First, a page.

Finding Police Mortgages aren’t always as simple as it seems. Never more so for finding the time to get it sorted, with irregular hours and working shifts.
Whilst the key worker mortgage initiative is no longer available, certain professions can still get access to preferential mortgage rates due to their profession. If you work in the police force, it could be that you have access to preferential police mortgage rates with certain lenders.
Getting A Deposit
One of the main requirements of getting a mortgage is the deposit and police mortgages are no different. Typically, you need at least a 10% deposit against the price of the property. In absence of the key worker mortgage initiative, there is still the Help-to-buy scheme available where only 5% deposits are needed.
The greater the deposit, the lower your loan-to-value (LTV) ratio. An LTV ratio is a percentage that represents how much of the property price is covered in the mortgage. For example a £250,000 property with a £25,000 deposit is a 10% deposit and 90% LTV. The lower your LTV, the lower the interest rate you’re likely to be eligible for. A 70% LTV will secure a lower interest rate than a 90% LTV, so it pays to have a good deposit.
Understanding What You Can Borrow
Typically, lenders will allow you to borrow 4-5 times the applicants salary, but this is based on a number of factors, including the price of the property and the LTV, your income and your credit rating. It’s best to contact and independent mortgage broker to find out in the first instance.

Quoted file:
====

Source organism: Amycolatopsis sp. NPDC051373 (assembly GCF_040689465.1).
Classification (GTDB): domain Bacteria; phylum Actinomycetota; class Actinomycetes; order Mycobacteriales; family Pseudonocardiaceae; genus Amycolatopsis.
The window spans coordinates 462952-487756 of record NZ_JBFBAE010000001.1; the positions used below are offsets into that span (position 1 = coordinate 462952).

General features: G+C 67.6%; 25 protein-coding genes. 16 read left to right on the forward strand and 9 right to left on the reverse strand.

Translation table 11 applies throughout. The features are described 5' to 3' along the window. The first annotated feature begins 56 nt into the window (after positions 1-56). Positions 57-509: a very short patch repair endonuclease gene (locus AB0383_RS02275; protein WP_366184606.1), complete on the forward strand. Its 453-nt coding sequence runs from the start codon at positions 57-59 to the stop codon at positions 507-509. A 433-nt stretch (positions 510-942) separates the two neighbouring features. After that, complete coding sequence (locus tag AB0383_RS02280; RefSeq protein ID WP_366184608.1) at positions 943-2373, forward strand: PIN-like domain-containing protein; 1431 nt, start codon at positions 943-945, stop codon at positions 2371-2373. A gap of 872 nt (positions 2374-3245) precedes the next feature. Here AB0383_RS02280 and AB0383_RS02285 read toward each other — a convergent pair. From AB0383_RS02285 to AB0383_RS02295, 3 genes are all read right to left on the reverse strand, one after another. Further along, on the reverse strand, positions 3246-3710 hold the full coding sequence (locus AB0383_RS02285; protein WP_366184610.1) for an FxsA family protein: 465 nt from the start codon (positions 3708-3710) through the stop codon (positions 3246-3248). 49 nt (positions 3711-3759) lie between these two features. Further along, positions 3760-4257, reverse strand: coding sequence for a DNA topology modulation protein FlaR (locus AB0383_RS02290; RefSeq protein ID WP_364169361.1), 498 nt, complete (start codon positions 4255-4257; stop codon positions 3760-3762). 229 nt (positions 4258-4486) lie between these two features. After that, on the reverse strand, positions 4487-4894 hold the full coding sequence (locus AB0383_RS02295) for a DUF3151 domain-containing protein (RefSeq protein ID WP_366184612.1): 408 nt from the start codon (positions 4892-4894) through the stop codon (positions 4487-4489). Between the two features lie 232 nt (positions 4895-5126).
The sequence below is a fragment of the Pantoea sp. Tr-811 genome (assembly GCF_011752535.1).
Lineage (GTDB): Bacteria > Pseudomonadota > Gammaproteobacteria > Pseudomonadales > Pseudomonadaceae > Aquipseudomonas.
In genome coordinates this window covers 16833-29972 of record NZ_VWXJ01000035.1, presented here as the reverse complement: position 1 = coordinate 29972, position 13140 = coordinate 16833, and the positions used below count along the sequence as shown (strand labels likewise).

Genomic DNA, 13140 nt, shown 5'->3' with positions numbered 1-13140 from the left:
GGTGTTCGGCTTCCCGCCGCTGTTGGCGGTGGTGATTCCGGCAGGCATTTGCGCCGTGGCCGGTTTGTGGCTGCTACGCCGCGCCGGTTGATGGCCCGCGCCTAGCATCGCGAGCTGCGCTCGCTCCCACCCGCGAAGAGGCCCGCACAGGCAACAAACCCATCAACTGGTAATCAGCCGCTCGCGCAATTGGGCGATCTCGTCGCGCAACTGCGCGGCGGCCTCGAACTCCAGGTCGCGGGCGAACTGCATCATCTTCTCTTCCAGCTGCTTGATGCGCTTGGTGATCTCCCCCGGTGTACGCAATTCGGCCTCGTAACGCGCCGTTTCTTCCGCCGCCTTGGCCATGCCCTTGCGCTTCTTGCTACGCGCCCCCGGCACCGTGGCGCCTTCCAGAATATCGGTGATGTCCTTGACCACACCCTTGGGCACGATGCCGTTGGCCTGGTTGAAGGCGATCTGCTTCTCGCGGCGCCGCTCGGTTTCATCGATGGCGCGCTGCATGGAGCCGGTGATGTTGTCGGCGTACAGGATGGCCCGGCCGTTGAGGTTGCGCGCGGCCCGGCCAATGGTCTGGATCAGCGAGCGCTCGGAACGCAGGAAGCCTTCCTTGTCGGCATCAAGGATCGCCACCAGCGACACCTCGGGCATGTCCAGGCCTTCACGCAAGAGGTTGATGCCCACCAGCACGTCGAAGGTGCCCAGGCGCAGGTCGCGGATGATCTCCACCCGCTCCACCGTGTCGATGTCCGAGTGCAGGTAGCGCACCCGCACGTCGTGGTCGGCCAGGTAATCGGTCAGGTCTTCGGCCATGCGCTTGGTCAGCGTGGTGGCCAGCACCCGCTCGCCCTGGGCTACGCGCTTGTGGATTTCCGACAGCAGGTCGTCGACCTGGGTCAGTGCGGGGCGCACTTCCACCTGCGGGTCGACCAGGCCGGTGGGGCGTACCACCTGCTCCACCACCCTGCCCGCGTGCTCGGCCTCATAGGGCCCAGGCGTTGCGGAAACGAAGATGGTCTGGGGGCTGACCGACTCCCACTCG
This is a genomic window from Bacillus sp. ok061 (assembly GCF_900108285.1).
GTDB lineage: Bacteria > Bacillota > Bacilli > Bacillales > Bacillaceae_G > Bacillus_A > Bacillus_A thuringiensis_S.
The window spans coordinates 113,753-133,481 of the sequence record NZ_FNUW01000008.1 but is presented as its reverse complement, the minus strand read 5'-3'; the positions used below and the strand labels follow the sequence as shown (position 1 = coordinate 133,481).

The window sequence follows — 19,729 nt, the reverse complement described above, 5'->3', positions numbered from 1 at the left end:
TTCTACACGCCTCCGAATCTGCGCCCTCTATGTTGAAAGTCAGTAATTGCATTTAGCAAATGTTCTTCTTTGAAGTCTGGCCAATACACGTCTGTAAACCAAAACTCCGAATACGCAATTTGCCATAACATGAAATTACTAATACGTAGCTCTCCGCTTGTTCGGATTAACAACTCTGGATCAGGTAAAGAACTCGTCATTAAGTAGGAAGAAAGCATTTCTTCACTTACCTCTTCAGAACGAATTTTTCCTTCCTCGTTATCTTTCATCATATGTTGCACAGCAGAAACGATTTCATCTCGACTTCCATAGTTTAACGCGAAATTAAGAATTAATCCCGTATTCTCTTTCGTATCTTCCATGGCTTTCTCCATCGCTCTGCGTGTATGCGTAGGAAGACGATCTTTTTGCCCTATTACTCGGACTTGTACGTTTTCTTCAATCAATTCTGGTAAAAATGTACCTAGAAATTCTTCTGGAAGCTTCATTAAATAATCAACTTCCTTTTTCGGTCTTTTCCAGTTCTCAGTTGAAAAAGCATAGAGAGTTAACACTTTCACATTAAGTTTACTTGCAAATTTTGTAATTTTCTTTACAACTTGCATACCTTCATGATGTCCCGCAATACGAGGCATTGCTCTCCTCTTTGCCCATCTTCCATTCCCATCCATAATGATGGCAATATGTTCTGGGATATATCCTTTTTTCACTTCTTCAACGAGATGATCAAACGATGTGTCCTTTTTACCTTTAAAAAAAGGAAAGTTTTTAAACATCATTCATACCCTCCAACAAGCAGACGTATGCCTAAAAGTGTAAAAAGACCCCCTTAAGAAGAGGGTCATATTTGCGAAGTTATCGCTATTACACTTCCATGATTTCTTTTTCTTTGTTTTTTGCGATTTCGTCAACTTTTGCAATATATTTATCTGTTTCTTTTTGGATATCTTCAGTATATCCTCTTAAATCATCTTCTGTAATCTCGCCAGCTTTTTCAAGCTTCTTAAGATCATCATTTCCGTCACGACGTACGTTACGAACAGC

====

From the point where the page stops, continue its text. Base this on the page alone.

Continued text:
Types of Police Mortgages
The two main types of mortgages are capital repayment and interest-only mortgages, these are also applicable over police mortgages.
Repayment mortgages are where you repay the capital and interest at the same time in your monthly repayments. This is more popular, as whilst monthly payments are larger, it means you’ll have paid off the mortgage at the end.
Interest-only mortgages are where you only repay the interest on the mortgage. Once the mortgage term ends, you’re still required to repay the amount you have borrowed.
There are then fixed rate, variable rate and tracker mortgages.
Fixed rate mortgages are contracts entered over 2-5 years (sometimes longer) where you pay the same amount every month, regardless of interest rate changes. This is good if you want to be sure of how much you’re paying every month for a set period of time. Also if interest rates rise, you continue to pay the same amount. In contrast, the downside is you may pay more should interest rates come down. Also, if you want to get out of your agreement before the contract ends, there are usually Early Repayment Charges (ERC’s) to be made.
Tracker mortgages are where the amount of interest you pay tracks the Bank of England base rate. These are good if you expect interest rates to stay low, but need to be sure you can make repayments if they are to rise. Assuming the base rate is 0.75%, a lender will apply a fee. Should the fee be 1.25%, you pay 2% interest on your mortgage. Should base rates rise to 1%, your interest rate rises to 2.25%.
Standard variable rate (SVR) mortgages are the basic mortgage a lender offers. SVRs go up and down, often in-line with the Bank of England base rate, but doesn’t ‘track’ in the same way as tracker mortgages. The rate is based on other factors. Say the Bank of England base rate increased, it doesn’t necessarily mean your SVR rate would either, or at least by the same amount.
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